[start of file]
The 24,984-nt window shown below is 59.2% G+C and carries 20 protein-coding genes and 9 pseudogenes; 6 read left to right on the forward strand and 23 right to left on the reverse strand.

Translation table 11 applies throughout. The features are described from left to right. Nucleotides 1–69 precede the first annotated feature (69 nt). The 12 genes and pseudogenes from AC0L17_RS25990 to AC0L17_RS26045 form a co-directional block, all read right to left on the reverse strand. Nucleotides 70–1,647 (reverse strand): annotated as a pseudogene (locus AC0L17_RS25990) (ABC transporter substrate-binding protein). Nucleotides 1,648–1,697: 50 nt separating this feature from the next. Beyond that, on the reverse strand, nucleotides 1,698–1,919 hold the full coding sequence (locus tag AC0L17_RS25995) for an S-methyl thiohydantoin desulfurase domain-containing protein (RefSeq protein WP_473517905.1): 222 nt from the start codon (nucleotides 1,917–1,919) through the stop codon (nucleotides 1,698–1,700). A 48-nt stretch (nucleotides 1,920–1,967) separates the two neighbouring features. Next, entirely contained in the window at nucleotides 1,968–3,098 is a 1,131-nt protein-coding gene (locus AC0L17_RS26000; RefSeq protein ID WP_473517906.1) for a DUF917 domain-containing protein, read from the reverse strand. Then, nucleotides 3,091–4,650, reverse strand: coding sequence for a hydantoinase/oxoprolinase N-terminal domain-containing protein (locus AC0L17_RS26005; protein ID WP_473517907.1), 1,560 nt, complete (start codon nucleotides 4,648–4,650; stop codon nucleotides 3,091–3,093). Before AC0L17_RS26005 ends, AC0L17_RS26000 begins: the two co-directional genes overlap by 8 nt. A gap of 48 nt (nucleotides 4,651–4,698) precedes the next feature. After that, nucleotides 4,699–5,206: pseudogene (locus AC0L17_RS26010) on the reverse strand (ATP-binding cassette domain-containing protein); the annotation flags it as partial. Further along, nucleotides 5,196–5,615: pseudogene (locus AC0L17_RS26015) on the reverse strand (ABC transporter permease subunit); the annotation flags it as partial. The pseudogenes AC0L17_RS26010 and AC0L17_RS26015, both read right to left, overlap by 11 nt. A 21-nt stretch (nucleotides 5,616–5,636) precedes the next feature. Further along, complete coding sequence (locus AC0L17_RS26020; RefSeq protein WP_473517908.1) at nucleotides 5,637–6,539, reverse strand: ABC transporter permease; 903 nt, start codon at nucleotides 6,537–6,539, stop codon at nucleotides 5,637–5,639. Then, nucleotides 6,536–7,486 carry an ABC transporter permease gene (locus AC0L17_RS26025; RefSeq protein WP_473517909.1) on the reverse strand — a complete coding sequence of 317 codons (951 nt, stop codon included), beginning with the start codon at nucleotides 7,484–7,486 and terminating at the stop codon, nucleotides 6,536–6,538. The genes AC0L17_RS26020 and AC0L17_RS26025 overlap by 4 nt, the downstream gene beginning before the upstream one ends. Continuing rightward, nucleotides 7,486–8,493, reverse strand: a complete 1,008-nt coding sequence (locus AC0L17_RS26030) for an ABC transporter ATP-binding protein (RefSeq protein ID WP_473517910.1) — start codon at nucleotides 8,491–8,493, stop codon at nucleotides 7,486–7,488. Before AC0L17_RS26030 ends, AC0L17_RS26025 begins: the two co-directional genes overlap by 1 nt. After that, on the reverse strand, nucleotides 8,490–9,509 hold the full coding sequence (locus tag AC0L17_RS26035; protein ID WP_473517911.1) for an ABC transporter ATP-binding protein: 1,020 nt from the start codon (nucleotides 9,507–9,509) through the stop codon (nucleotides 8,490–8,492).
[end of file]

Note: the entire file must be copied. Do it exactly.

The 24,984-nt window shown below is 59.2% G+C and carries 20 protein-coding genes and 9 pseudogenes; 6 read left to right on the forward strand and 23 right to left on the reverse strand.

Translation table 11 applies throughout. The features are described from left to right. Nucleotides 1–69 precede the first annotated feature (69 nt). The 12 genes and pseudogenes from AC0L17_RS25990 to AC0L17_RS26045 form a co-directional block, all read right to left on the reverse strand. Nucleotides 70–1,647 (reverse strand): annotated as a pseudogene (locus AC0L17_RS25990) (ABC transporter substrate-binding protein). Nucleotides 1,648–1,697: 50 nt separating this feature from the next. Beyond that, on the reverse strand, nucleotides 1,698–1,919 hold the full coding sequence (locus tag AC0L17_RS25995) for an S-methyl thiohydantoin desulfurase domain-containing protein (RefSeq protein WP_473517905.1): 222 nt from the start codon (nucleotides 1,917–1,919) through the stop codon (nucleotides 1,698–1,700). A 48-nt stretch (nucleotides 1,920–1,967) separates the two neighbouring features. Next, entirely contained in the window at nucleotides 1,968–3,098 is a 1,131-nt protein-coding gene (locus AC0L17_RS26000; RefSeq protein ID WP_473517906.1) for a DUF917 domain-containing protein, read from the reverse strand. Then, nucleotides 3,091–4,650, reverse strand: coding sequence for a hydantoinase/oxoprolinase N-terminal domain-containing protein (locus AC0L17_RS26005; protein ID WP_473517907.1), 1,560 nt, complete (start codon nucleotides 4,648–4,650; stop codon nucleotides 3,091–3,093). Before AC0L17_RS26005 ends, AC0L17_RS26000 begins: the two co-directional genes overlap by 8 nt. A gap of 48 nt (nucleotides 4,651–4,698) precedes the next feature. After that, nucleotides 4,699–5,206: pseudogene (locus AC0L17_RS26010) on the reverse strand (ATP-binding cassette domain-containing protein); the annotation flags it as partial. Further along, nucleotides 5,196–5,615: pseudogene (locus AC0L17_RS26015) on the reverse strand (ABC transporter permease subunit); the annotation flags it as partial. The pseudogenes AC0L17_RS26010 and AC0L17_RS26015, both read right to left, overlap by 11 nt. A 21-nt stretch (nucleotides 5,616–5,636) precedes the next feature. Further along, complete coding sequence (locus AC0L17_RS26020; RefSeq protein WP_473517908.1) at nucleotides 5,637–6,539, reverse strand: ABC transporter permease; 903 nt, start codon at nucleotides 6,537–6,539, stop codon at nucleotides 5,637–5,639. Then, nucleotides 6,536–7,486 carry an ABC transporter permease gene (locus AC0L17_RS26025; RefSeq protein WP_473517909.1) on the reverse strand — a complete coding sequence of 317 codons (951 nt, stop codon included), beginning with the start codon at nucleotides 7,484–7,486 and terminating at the stop codon, nucleotides 6,536–6,538. The genes AC0L17_RS26020 and AC0L17_RS26025 overlap by 4 nt, the downstream gene beginning before the upstream one ends. Continuing rightward, nucleotides 7,486–8,493, reverse strand: a complete 1,008-nt coding sequence (locus AC0L17_RS26030) for an ABC transporter ATP-binding protein (RefSeq protein ID WP_473517910.1) — start codon at nucleotides 8,491–8,493, stop codon at nucleotides 7,486–7,488. Before AC0L17_RS26030 ends, AC0L17_RS26025 begins: the two co-directional genes overlap by 1 nt. After that, on the reverse strand, nucleotides 8,490–9,509 hold the full coding sequence (locus tag AC0L17_RS26035; protein ID WP_473517911.1) for an ABC transporter ATP-binding protein: 1,020 nt from the start codon (nucleotides 9,507–9,509) through the stop codon (nucleotides 8,490–8,492).